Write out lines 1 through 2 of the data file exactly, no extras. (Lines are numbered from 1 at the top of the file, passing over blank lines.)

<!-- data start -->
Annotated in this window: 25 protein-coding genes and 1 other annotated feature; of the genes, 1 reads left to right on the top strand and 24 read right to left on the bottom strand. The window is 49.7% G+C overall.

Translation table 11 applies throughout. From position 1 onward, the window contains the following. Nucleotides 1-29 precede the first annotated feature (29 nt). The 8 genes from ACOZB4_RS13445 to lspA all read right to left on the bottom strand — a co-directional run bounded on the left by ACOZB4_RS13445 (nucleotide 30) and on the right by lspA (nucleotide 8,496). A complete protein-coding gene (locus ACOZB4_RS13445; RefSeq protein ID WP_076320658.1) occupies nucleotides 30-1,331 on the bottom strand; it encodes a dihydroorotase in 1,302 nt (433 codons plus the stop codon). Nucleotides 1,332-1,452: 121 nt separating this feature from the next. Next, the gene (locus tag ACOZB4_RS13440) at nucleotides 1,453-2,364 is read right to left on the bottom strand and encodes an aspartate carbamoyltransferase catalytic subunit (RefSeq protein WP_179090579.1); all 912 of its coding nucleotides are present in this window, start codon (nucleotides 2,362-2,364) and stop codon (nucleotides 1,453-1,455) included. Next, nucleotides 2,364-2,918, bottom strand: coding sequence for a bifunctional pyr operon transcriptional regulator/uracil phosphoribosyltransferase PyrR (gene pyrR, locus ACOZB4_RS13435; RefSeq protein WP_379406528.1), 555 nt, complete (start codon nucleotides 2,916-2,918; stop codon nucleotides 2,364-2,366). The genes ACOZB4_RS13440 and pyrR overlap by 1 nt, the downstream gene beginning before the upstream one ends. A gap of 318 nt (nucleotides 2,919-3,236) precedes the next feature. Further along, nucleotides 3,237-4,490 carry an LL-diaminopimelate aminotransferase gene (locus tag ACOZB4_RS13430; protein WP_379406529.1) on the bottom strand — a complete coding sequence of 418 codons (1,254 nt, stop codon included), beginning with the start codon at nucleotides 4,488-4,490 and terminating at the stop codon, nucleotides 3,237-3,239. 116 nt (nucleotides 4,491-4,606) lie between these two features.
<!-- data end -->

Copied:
Annotated in this window: 25 protein-coding genes and 1 other annotated feature; of the genes, 1 reads left to right on the top strand and 24 read right to left on the bottom strand. The window is 49.7% G+C overall.

Translation table 11 applies throughout. From position 1 onward, the window contains the following. Nucleotides 1-29 precede the first annotated feature (29 nt). The 8 genes from ACOZB4_RS13445 to lspA all read right to left on the bottom strand — a co-directional run bounded on the left by ACOZB4_RS13445 (nucleotide 30) and on the right by lspA (nucleotide 8,496). A complete protein-coding gene (locus ACOZB4_RS13445; RefSeq protein ID WP_076320658.1) occupies nucleotides 30-1,331 on the bottom strand; it encodes a dihydroorotase in 1,302 nt (433 codons plus the stop codon). Nucleotides 1,332-1,452: 121 nt separating this feature from the next. Next, the gene (locus tag ACOZB4_RS13440) at nucleotides 1,453-2,364 is read right to left on the bottom strand and encodes an aspartate carbamoyltransferase catalytic subunit (RefSeq protein WP_179090579.1); all 912 of its coding nucleotides are present in this window, start codon (nucleotides 2,362-2,364) and stop codon (nucleotides 1,453-1,455) included. Next, nucleotides 2,364-2,918, bottom strand: coding sequence for a bifunctional pyr operon transcriptional regulator/uracil phosphoribosyltransferase PyrR (gene pyrR, locus ACOZB4_RS13435; RefSeq protein WP_379406528.1), 555 nt, complete (start codon nucleotides 2,916-2,918; stop codon nucleotides 2,364-2,366). The genes ACOZB4_RS13440 and pyrR overlap by 1 nt, the downstream gene beginning before the upstream one ends. A gap of 318 nt (nucleotides 2,919-3,236) precedes the next feature. Further along, nucleotides 3,237-4,490 carry an LL-diaminopimelate aminotransferase gene (locus tag ACOZB4_RS13430; protein WP_379406529.1) on the bottom strand — a complete coding sequence of 418 codons (1,254 nt, stop codon included), beginning with the start codon at nucleotides 4,488-4,490 and terminating at the stop codon, nucleotides 3,237-3,239. 116 nt (nucleotides 4,491-4,606) lie between these two features.